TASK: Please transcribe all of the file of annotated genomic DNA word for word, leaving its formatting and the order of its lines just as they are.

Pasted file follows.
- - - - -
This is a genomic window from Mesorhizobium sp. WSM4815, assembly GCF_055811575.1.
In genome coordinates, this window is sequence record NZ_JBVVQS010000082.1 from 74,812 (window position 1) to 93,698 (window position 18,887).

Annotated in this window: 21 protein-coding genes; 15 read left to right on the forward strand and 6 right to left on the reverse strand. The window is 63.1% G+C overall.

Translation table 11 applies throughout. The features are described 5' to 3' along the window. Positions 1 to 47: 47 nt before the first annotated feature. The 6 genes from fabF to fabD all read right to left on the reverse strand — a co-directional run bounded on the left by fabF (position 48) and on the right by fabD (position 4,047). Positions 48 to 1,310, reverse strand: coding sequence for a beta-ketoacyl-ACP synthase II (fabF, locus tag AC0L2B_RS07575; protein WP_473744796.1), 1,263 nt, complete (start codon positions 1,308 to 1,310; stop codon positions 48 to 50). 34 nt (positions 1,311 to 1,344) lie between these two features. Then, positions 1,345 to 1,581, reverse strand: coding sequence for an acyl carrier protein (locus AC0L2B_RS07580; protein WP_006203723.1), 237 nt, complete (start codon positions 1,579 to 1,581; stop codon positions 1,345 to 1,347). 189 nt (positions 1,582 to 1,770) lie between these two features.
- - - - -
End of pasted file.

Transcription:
This is a genomic window from Mesorhizobium sp. WSM4815, assembly GCF_055811575.1.
In genome coordinates, this window is sequence record NZ_JBVVQS010000082.1 from 74,812 (window position 1) to 93,698 (window position 18,887).

Annotated in this window: 21 protein-coding genes; 15 read left to right on the forward strand and 6 right to left on the reverse strand. The window is 63.1% G+C overall.

Translation table 11 applies throughout. The features are described 5' to 3' along the window. Positions 1 to 47: 47 nt before the first annotated feature. The 6 genes from fabF to fabD all read right to left on the reverse strand — a co-directional run bounded on the left by fabF (position 48) and on the right by fabD (position 4,047). Positions 48 to 1,310, reverse strand: coding sequence for a beta-ketoacyl-ACP synthase II (fabF, locus tag AC0L2B_RS07575; protein WP_473744796.1), 1,263 nt, complete (start codon positions 1,308 to 1,310; stop codon positions 48 to 50). 34 nt (positions 1,311 to 1,344) lie between these two features. Then, positions 1,345 to 1,581, reverse strand: coding sequence for an acyl carrier protein (locus AC0L2B_RS07580; protein WP_006203723.1), 237 nt, complete (start codon positions 1,579 to 1,581; stop codon positions 1,345 to 1,347). 189 nt (positions 1,582 to 1,770) lie between these two features.